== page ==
In a bid to avert the kind of social unrest that took place after the April death of Freddie Gray, Congressman Elijah E. Cummings on Tuesday called for Baltimoreans to remain calm and show respect for the verdict in the trial of Officer William G. Porter, whatever it turns out to be.
However one feels about the outcome, it will have been reached as the end result of due process, Cummings said.
"The verdict will have as much legitimacy as our society can provide," Cummings said.
"We, who struggle for greater justice in our society, must be prepared to do justice as well … We must be just whether we agree or disagree with a jury's verdict in a single criminal trial," he added.
Cummings made the remarks at a press conference in his Baltimore office as the jury deliberated for a second day in the trial of Porter, who stands charged in the Gray case, and as protesters gathered outside the courtroom.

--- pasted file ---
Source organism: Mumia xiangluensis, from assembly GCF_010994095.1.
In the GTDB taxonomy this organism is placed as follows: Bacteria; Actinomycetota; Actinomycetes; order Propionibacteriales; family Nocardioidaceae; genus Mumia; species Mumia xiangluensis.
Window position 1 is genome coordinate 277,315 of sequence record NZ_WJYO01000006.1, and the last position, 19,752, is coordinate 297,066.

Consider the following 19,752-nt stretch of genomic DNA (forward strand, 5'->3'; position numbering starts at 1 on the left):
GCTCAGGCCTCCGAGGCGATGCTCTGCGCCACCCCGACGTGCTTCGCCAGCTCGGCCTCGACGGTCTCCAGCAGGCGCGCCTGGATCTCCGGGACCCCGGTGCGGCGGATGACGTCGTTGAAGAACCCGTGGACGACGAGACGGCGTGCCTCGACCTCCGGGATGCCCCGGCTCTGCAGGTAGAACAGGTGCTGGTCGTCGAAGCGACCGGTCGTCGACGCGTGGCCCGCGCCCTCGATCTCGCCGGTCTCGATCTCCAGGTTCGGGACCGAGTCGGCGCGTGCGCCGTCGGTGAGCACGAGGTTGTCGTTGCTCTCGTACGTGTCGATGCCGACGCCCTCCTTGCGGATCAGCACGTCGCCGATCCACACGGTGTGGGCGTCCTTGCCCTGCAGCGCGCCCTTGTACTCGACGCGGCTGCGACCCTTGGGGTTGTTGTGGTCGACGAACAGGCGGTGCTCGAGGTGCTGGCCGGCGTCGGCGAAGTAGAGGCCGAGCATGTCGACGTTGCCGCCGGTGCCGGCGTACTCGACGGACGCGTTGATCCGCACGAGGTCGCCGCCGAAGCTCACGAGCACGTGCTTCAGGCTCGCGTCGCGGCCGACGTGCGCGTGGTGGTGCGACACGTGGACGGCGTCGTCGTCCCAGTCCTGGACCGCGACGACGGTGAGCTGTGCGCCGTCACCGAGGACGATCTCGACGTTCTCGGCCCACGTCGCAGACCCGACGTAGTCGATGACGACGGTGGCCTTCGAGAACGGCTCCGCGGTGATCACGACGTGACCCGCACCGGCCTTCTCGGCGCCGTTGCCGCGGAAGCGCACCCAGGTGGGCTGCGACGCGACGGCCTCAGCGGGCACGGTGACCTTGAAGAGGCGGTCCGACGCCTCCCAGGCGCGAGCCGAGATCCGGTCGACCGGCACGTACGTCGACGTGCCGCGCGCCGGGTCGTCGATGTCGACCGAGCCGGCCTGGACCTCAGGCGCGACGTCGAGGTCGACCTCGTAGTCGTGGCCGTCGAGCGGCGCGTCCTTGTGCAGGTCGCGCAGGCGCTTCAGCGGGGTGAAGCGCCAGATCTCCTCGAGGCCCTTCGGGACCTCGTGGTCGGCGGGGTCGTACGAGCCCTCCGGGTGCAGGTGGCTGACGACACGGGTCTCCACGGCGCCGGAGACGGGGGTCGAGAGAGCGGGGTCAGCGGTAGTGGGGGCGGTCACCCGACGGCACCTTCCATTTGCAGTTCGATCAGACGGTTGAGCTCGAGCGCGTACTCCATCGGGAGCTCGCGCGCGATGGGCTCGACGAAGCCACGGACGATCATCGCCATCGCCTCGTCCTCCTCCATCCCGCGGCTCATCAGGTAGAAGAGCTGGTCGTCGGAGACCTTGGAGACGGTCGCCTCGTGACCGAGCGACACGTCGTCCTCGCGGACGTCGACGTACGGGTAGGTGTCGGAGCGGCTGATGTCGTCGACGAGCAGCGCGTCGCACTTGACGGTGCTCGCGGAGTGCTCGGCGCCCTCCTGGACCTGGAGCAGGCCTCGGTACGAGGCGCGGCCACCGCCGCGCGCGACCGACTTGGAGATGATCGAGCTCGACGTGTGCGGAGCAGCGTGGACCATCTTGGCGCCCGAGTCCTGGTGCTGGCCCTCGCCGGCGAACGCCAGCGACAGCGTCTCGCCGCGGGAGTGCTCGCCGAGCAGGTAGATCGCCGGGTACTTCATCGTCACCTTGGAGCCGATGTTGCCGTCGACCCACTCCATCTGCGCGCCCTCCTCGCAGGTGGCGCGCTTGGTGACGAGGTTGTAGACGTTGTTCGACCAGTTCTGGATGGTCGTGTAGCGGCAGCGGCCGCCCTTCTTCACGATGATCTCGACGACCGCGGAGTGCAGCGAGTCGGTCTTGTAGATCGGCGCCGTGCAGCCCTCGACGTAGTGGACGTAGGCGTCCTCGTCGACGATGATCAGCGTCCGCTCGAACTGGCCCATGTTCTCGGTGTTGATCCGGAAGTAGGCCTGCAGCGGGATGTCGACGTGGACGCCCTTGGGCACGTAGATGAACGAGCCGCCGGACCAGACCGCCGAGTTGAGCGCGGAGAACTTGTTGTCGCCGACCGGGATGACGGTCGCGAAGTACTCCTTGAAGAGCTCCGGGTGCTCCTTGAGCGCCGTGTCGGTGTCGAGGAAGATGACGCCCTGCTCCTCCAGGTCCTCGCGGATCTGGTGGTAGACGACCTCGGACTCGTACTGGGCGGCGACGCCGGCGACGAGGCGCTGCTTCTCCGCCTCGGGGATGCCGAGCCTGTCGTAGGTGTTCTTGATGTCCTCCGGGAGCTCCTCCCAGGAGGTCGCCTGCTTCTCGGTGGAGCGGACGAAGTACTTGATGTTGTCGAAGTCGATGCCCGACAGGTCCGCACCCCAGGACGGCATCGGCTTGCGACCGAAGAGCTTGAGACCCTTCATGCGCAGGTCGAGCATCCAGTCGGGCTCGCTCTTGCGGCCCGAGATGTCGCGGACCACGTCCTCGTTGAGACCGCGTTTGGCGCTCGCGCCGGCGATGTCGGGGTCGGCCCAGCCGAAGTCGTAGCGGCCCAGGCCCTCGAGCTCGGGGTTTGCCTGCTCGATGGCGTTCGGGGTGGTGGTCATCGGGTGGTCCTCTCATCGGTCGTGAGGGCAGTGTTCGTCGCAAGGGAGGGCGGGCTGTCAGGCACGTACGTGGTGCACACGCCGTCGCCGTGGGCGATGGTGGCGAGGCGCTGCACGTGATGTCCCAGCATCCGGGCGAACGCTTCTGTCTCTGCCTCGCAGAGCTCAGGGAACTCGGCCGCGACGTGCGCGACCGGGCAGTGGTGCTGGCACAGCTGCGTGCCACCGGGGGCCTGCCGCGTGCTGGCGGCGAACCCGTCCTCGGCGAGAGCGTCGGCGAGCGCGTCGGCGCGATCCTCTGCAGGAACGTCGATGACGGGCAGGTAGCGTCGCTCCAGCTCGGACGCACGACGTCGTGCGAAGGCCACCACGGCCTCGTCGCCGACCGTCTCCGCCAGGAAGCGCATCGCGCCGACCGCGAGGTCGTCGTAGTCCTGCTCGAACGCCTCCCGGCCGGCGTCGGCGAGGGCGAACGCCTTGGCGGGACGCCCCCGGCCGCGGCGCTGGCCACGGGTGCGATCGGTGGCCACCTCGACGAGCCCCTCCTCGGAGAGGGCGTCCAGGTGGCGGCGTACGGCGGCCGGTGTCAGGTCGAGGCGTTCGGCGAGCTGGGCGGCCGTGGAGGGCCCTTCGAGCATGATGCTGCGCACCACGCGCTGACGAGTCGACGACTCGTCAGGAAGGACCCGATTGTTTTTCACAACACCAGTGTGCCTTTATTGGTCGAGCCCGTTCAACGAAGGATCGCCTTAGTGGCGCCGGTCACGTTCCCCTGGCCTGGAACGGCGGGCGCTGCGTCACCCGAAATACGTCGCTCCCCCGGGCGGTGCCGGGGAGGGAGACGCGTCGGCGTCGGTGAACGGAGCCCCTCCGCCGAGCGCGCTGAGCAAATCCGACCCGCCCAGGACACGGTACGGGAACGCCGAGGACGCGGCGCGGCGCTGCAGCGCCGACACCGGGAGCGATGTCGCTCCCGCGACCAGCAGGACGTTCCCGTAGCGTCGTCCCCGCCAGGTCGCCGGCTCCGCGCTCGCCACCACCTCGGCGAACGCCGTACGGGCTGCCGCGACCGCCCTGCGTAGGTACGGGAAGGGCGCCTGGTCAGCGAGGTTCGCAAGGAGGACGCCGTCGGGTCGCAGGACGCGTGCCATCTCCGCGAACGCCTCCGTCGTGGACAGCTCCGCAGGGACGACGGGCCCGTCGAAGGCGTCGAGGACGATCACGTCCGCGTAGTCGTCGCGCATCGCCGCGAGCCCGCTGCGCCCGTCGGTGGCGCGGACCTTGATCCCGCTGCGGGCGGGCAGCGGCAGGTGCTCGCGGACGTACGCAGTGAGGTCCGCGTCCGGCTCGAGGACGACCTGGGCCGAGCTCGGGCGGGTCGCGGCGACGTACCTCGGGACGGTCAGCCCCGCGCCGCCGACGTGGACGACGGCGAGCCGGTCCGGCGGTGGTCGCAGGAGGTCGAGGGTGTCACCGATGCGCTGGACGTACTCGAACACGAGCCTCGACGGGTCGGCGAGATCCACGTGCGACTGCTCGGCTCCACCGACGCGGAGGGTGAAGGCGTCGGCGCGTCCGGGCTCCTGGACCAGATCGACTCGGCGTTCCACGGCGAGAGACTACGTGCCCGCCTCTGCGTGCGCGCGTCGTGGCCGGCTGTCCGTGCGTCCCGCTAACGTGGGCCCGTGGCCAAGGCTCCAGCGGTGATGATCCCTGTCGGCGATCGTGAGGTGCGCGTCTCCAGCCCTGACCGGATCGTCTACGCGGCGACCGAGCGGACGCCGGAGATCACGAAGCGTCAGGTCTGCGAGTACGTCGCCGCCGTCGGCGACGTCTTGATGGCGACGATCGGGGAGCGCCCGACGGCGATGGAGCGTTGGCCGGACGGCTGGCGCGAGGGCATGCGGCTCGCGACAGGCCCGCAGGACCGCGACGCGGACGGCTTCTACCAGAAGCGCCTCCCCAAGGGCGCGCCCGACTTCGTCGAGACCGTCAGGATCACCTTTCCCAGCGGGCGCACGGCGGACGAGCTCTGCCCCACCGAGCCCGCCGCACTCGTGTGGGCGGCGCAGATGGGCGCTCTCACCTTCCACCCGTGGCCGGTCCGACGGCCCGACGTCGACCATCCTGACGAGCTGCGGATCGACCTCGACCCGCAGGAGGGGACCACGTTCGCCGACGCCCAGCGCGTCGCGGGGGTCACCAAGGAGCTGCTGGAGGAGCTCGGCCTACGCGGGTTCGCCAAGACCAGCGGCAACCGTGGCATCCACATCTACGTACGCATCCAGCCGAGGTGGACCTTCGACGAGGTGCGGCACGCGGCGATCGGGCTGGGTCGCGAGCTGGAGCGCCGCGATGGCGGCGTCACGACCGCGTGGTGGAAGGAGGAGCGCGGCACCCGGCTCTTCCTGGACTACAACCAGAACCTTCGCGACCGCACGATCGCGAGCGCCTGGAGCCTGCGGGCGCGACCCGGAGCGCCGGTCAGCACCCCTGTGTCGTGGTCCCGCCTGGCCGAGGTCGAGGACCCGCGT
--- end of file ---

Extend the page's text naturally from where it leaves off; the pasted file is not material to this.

The Congressman also urged community leaders to make sure residents see the Porter trial within a larger framework — one in which, he said, the justice system sometimes fails to deal with cases such as Gray's at all.
"In so many other cities, African-American men are shot down and killed — unarmed men, in many instances — and nothing happens. As a matter of fact, that has become the norm," Cummings said.
The justice system may be imperfect, he added, but it's designed to be fair — and, "It's the only one we have."
"Our future as a more just community will depend more upon our own actions than it will upon the decision of Officer Porter's jury," Cummings said. "We will all be on trial in the days and weeks ahead."